Marcos asked: Where's mention of gov’t debt, low-quality jobs in SONA?

Cristina Chi - Philstar.com
Marcos asked: Where's mention of gov�t debt, low-quality jobs in SONA?
President Ferdinand "Bongbong" Marcos Jr. delivers his second State of the Nation Address (SONA) at the Batasang Pambansa on Monday, July 24.
Martin Ramos / Philstar.com

MANILA, Philippines — President Ferdinand "Bongbong" Marcos Jr. assured Filipinos that the country is on track to attaining economic growth on Monday but remained tightlipped on ordinary Filipinos’ concerns about the quality of available jobs and low wages in his second State of the Nation Address, minority lawmakers said.

The president had also failed to mention the almost P14 trillion outstanding debt of the government and how the recently signed Marcos pet measure, the Maharlika Investment Fund Act, could make repayments more difficult in the years to come, according to minority lawmakers from the House and the Senate.

Speaking to reporters after the president’s SONA, Sen. Risa Hontiveros said it is “premature” to claim that the government has kicked in a job-generating economy due to the poor quality of new jobs available for Filipinos.

“Many of the supposed new jobs created are low productivity and low paying. The drivers of growth mentioned by the government’s economic management team, such as mining, manufacturing and other high-skilled jobs — these have not been delivered yet,” Hontiveros said in Filipino. 

Hontiveros is one of two minority senators, the other being Sen. Koko Pimentel.

Rep. Arlene Brosas (Gabriela Women’s Party) similarly challenged the president’s claims of economic prosperity which are not felt by most Filipino workers still paid measly sums.

“Ordinary Filipinos are facing inflation rates that haven't been seen in 14 years, high prices amid low wages, and yet the president claims that it is all under control,” Brosas said.

The government's P14 trillion debt, workers' wages, and additional taxes under the proposed Digitax, Excise Tax on Plastic Bags and others were also not mentioned, the Makabayan lawmaker said.

Prior to the delivery of this year’s SONA, several protesters staged mass demonstrations to call for the scrapping of the Maharlika scam, significant wage increases, lower prices of goods, and an end to severe human rights violations, Brosas said.

“However, unsurprisingly, President Marcos Jr. disregarded these calls and chose to downplay the current state of our country,” she added.

Marcos said in his second SONA that job creation, among other socio-economic initiatives, remains the government's top priority. He also mentioned the government's success in "stabilizing" the prices of critical commodities and the "continuing jobs recovery" that has spurred the country’s economic growth.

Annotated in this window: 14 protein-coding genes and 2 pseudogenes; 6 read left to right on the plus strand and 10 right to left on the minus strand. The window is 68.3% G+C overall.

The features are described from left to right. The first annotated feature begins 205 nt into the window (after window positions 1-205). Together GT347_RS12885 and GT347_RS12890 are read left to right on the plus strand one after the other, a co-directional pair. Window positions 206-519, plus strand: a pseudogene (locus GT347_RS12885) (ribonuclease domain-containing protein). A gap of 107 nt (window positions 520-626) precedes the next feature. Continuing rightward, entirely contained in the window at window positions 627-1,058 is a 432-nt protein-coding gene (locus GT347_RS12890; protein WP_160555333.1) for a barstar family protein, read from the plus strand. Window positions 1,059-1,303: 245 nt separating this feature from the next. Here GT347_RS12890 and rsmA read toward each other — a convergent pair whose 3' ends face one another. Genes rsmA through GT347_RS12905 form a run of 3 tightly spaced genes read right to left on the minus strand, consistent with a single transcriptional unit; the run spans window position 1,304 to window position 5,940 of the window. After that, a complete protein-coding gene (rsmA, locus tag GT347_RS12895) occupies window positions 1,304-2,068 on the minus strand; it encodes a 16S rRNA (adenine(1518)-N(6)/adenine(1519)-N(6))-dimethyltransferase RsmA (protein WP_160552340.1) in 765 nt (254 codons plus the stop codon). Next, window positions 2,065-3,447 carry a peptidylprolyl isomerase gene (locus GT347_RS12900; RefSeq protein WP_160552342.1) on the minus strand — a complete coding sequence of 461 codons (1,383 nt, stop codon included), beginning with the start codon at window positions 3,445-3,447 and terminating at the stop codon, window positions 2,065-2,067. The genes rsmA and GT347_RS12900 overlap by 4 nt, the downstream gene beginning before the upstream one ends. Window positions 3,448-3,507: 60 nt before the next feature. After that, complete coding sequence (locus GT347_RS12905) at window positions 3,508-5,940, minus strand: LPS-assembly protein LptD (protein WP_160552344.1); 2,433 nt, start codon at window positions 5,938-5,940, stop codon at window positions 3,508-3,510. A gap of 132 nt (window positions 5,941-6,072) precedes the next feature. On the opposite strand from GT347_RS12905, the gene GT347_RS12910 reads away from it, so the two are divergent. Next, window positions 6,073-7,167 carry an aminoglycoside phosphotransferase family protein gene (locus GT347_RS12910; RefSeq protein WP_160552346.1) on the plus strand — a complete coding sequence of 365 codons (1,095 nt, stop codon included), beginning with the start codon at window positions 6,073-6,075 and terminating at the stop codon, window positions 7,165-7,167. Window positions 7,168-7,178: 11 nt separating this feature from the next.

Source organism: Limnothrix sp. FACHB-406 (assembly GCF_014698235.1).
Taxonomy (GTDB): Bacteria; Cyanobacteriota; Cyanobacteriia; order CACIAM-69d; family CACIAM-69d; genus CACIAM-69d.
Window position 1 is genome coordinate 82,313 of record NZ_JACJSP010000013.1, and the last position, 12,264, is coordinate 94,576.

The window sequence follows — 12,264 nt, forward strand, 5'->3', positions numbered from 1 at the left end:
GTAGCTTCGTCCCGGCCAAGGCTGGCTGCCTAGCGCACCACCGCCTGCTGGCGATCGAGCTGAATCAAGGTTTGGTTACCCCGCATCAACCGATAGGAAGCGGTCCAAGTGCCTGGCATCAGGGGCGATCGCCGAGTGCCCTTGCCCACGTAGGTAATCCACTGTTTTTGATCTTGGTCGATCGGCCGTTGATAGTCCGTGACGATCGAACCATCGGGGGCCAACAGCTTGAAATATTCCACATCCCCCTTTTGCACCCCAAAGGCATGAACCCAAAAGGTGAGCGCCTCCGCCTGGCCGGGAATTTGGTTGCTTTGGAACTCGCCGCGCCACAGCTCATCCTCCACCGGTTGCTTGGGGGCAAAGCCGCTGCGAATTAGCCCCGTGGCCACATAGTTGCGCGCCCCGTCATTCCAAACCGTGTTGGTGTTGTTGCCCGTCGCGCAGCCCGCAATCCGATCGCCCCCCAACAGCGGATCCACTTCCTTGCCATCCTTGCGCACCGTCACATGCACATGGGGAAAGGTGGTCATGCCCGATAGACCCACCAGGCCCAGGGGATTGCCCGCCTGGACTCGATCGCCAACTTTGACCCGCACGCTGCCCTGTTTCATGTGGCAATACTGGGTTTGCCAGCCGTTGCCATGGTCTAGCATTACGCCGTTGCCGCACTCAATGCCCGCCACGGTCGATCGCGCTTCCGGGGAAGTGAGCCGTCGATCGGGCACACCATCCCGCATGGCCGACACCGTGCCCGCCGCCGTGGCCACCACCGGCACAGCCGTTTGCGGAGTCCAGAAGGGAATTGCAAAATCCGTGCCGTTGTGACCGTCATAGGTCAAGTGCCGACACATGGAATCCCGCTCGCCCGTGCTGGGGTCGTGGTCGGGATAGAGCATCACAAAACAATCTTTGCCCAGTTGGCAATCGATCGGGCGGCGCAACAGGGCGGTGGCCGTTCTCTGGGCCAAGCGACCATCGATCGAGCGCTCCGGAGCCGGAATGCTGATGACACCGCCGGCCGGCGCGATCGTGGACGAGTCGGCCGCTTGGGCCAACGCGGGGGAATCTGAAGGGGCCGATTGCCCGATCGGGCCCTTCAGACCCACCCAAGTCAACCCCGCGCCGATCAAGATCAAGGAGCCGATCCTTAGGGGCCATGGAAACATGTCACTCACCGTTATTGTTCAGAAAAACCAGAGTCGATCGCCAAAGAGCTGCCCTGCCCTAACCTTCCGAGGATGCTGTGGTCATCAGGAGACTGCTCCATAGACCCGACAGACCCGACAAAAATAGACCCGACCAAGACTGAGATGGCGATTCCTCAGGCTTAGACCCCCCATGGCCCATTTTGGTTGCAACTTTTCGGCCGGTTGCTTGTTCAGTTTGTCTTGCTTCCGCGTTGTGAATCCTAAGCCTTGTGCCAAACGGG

Brosas also scored Marcos for reportedly downplaying in his speech the amount of government funds that would be needed to bankroll infrastructure projects under the “Build, Better, More” campaign, which is a play on the president’s nickname “BBM.”

“Marcos Jr. also mentioned that under the recently-signed Maharlika Investment Fund, the government will pool a 'small fraction' from under-utilized funds to be used to fund its infrastructure projects under Build, Better, More,” the lawmaker said.

“The P500 billion capital of MIF that the government is going to risk amid the ongoing crisis is not insignificant. This is a billion-peso fund that should have been used for direct services to the people,” she said in Filipino.

In his speech, Marcos said that the newly signed MIF can finance some of the nation’s high-priority projects. He added: “In pooling a small fraction of the considerable but underutilized government funds, the Maharlika Fund shall be used to make high-impact and profitable investments, such as the Build-Better-More program.”

Pimentel on Monday called on critics of the sovereign wealth fund to join him in filing petitions against the law before the Supreme Court, saying that the version of the measure that was signed into law was not the Congress-approved version.

Speaking to reporters, Pimentel bared that two groups of petitioners and their lawyers were already in talks about challenging the MIF before the Supreme Court.

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